By Joshua McMorrow-Hernandez, Editor
CDN’s John Feigenbaum attended the third annual United States Mint Numismatic Forum on October 17, a day-long meeting of the minds at the Bureau of Printing and Engraving in Washington, D.C. The one-day symposium, attended by nearly 100 industry insiders, is becoming something of an annual tradition for the hobby. It’s a much-anticipated gathering of the industry’s thought leaders and an opportunity for us to put our fingers on the pulse of what US Mint officials are planning for both the near term and over the long range. The forum is a well-moderated civil exchange of ideas between the Mint’s (and BEP) top brass with hobby professionals, a welcome opportunity for everyone to engage in the important conversation of where coin collecting is going, and best strategies for the U.S. to push scarce resources to help promote their products and the hobby in general.
The day at the forum began around 8 AM with check-in and was soon followed by opening remarks from Jovita Carranza, United States Treasurer, who said some of the most important goals at this time are to increase the US Mint’s brand visibility, expand the collector base, and “shape the future of collecting.” Next up was Director of the United States Mint, David J. Ryder, a relatively new appointee who was sworn in on April 12 after the position had gone unfilled since the departure of Director Edmund C. Moy in January 2011.
Ryder had previously served as US Mint director for a short period from 1992 through 1993 before Philip Diehl (also in attendance at the forum) took the reigns. The reprise of Ryder in the US Mint’s top leadership role can’t come at a better time. When he initially served as director in 1992, the number of US Mint customers was 2 million. Today, he informed the crowds, that number stands below just 500,000. Of course, a lot of that drop off in customer numbers has to do with changing demographics, but it’s also reflective of a cultural shift since the early 1990s – more people are using plastic cards to complete purchases, thus they have a decreasing daily exposure to coins. Overall, fewer people are collecting anything these days as more disposable income is spent on buying electronics, enjoying exotic experiences, and partaking in other recreational pursuits.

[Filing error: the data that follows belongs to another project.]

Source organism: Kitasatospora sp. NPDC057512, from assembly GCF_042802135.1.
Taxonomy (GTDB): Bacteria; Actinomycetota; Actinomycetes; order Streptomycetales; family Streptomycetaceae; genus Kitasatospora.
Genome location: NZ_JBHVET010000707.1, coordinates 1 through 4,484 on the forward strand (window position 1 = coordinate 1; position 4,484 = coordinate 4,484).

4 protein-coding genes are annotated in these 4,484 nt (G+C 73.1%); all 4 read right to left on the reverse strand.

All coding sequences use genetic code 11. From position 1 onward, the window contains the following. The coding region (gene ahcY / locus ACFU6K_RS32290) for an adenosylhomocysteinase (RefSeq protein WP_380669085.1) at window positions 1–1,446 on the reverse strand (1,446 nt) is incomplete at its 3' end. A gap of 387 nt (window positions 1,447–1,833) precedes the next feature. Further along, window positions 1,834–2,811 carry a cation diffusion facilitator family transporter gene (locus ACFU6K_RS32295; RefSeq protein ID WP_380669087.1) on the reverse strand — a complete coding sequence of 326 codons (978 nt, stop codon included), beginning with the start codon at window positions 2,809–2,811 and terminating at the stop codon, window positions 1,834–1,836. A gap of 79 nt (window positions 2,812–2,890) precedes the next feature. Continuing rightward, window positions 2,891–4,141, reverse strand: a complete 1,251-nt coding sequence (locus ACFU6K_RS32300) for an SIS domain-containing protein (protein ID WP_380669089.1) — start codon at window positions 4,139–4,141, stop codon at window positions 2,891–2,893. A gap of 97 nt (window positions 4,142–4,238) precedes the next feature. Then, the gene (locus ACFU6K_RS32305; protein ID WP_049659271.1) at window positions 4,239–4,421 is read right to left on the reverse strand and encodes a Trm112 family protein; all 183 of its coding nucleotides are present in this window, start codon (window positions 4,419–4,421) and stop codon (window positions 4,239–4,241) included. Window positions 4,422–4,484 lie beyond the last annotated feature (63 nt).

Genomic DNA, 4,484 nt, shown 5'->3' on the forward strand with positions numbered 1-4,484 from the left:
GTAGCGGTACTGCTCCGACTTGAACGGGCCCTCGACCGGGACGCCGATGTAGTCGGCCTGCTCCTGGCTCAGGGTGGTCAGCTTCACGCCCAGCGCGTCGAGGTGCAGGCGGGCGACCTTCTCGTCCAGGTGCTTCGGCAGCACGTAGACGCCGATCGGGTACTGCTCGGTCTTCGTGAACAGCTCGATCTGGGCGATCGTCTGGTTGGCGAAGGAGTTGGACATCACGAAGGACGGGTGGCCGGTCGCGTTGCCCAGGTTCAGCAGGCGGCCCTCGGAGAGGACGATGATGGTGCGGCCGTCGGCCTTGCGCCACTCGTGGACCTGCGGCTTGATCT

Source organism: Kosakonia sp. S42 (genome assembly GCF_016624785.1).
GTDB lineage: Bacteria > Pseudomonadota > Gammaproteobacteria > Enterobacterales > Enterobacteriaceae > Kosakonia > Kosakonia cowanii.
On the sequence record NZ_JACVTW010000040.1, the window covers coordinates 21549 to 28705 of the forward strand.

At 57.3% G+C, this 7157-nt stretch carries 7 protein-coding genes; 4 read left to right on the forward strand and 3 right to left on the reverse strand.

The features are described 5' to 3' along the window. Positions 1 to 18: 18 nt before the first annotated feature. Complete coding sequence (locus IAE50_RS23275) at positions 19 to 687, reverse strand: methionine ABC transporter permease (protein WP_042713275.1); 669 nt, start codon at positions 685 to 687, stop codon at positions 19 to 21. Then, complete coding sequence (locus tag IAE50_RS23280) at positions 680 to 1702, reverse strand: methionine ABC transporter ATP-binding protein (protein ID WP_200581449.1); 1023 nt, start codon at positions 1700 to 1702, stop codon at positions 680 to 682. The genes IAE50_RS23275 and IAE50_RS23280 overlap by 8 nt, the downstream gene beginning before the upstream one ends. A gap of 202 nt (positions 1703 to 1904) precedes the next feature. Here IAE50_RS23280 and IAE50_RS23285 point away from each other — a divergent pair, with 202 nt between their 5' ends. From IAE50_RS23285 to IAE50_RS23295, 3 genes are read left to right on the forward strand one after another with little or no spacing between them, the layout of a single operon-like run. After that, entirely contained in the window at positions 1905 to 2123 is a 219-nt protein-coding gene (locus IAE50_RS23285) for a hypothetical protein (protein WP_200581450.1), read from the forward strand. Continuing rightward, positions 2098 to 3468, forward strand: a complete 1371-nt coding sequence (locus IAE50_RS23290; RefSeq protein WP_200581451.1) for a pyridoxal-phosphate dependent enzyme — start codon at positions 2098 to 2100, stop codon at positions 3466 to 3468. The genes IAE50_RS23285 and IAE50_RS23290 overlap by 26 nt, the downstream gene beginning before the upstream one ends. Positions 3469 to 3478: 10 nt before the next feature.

To combat sinking customer rolls and help influence more people to collect coins, Ryder says the US Mint will be “embarking on an aggressive new marketing approach.” Some of these efforts include reaching out to more young numismatists, introducing new collaborative initiatives with other world mints, and experimenting with new types of coin products. To be certain, the US Mint is working on expanding its horizons when it comes to its offerings, but one thing people in this hobby must remember is that the US Mint can only do what it’s authorized to do according to Congress. Given that complex dynamic, the US Mint must be and is becoming ever more creative with its offerings given those preset (and sometimes very narrow) legal guidelines.
One of the most exciting US Mint initiatives the numismatic community has to look forward to in 2019 is a series of commemoratives marking the 50th anniversary of Apollo 11, an historic event that recognizes the landing of American astronauts on the Moon in 1969. Another major initiative launching soon is the 57-coin American Innovation $1 Coin Program, which honors innovators, groups of innovators, or innovations from each of the 50 states, the District of Columbia, and each of the US territories.
For us at CDN Publishing, the 2018 US Mint Numismatic Forum was an opportunity to tune into what’s coming down the pike for the nation’s “coin factory” and observe the critical relationship between coin collectors and coin dealers (who together spend hundreds of millions of dollars each year on buying new coin products and bullion items) and the US Mint itself. It can’t be overstated how important it is that the US Mint, dealers, and collectors are all working together to see numismatics blossom and remain prosperous in the years ahead. It’s no secret that the hobby has become more stratified in recent years with the advent of the internet, more people collecting non-traditional coins such as bullion and modern world issues, and fewer people getting together at coin clubs and coin shows these days.
The hobby remains vibrant, and there are still millions of people who are intrigued by coins and who want to engage in the hobby. But how do we bring these people together and help make coin collecting a pursuit that wins the attention of not just young children but also more working-age and older adults? Under the leadership of Mint Director Ryder and his team, the US Mint appears poised for a successful period ahead, but it’s going to take all of us in the hobby working as one together to help make that happen. The US Mint’s Numismatic Forum was an excellent opportunity to help get many of us on the same page. Now it’s time to begin writing a new and exciting chapter.